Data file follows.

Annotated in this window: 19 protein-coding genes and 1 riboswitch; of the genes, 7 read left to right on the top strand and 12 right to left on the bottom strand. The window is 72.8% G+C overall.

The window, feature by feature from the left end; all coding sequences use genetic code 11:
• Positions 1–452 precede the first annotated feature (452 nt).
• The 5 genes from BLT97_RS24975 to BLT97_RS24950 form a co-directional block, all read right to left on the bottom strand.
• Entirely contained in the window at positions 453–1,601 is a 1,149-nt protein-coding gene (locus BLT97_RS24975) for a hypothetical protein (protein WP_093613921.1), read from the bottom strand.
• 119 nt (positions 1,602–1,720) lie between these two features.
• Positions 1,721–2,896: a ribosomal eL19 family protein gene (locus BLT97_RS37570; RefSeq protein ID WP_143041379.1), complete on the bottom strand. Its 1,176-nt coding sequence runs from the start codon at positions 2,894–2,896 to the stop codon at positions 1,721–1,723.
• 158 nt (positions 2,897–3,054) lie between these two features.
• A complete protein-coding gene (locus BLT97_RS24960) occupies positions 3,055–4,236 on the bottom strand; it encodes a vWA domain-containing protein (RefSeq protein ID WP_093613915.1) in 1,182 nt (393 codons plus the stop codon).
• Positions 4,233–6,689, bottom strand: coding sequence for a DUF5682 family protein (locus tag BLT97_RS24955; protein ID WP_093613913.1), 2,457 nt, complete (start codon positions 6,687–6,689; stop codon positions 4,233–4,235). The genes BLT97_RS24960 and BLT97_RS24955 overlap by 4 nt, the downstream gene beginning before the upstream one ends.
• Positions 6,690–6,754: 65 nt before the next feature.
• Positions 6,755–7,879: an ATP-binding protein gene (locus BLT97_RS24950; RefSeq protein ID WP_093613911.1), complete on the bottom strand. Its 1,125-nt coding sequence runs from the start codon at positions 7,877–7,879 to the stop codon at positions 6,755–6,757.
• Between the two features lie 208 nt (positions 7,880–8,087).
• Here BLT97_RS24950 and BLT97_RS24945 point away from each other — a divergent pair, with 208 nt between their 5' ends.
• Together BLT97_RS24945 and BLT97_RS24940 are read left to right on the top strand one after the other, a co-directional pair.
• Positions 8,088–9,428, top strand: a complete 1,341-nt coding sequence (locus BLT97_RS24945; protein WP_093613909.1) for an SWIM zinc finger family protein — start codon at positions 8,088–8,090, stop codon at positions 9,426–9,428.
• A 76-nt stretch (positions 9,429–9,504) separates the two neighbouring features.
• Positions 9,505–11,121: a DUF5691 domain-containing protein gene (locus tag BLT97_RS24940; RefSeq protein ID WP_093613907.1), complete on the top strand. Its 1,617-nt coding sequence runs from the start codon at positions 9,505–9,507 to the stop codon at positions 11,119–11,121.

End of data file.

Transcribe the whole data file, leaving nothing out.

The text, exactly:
Annotated in this window: 19 protein-coding genes and 1 riboswitch; of the genes, 7 read left to right on the top strand and 12 right to left on the bottom strand. The window is 72.8% G+C overall.

The window, feature by feature from the left end; all coding sequences use genetic code 11:
• Positions 1–452 precede the first annotated feature (452 nt).
• The 5 genes from BLT97_RS24975 to BLT97_RS24950 form a co-directional block, all read right to left on the bottom strand.
• Entirely contained in the window at positions 453–1,601 is a 1,149-nt protein-coding gene (locus BLT97_RS24975) for a hypothetical protein (protein WP_093613921.1), read from the bottom strand.
• 119 nt (positions 1,602–1,720) lie between these two features.
• Positions 1,721–2,896: a ribosomal eL19 family protein gene (locus BLT97_RS37570; RefSeq protein ID WP_143041379.1), complete on the bottom strand. Its 1,176-nt coding sequence runs from the start codon at positions 2,894–2,896 to the stop codon at positions 1,721–1,723.
• 158 nt (positions 2,897–3,054) lie between these two features.
• A complete protein-coding gene (locus BLT97_RS24960) occupies positions 3,055–4,236 on the bottom strand; it encodes a vWA domain-containing protein (RefSeq protein ID WP_093613915.1) in 1,182 nt (393 codons plus the stop codon).
• Positions 4,233–6,689, bottom strand: coding sequence for a DUF5682 family protein (locus tag BLT97_RS24955; protein ID WP_093613913.1), 2,457 nt, complete (start codon positions 6,687–6,689; stop codon positions 4,233–4,235). The genes BLT97_RS24960 and BLT97_RS24955 overlap by 4 nt, the downstream gene beginning before the upstream one ends.
• Positions 6,690–6,754: 65 nt before the next feature.
• Positions 6,755–7,879: an ATP-binding protein gene (locus BLT97_RS24950; RefSeq protein ID WP_093613911.1), complete on the bottom strand. Its 1,125-nt coding sequence runs from the start codon at positions 7,877–7,879 to the stop codon at positions 6,755–6,757.
• Between the two features lie 208 nt (positions 7,880–8,087).
• Here BLT97_RS24950 and BLT97_RS24945 point away from each other — a divergent pair, with 208 nt between their 5' ends.
• Together BLT97_RS24945 and BLT97_RS24940 are read left to right on the top strand one after the other, a co-directional pair.
• Positions 8,088–9,428, top strand: a complete 1,341-nt coding sequence (locus BLT97_RS24945; protein WP_093613909.1) for an SWIM zinc finger family protein — start codon at positions 8,088–8,090, stop codon at positions 9,426–9,428.
• A 76-nt stretch (positions 9,429–9,504) separates the two neighbouring features.
• Positions 9,505–11,121: a DUF5691 domain-containing protein gene (locus tag BLT97_RS24940; RefSeq protein ID WP_093613907.1), complete on the top strand. Its 1,617-nt coding sequence runs from the start codon at positions 9,505–9,507 to the stop codon at positions 11,119–11,121.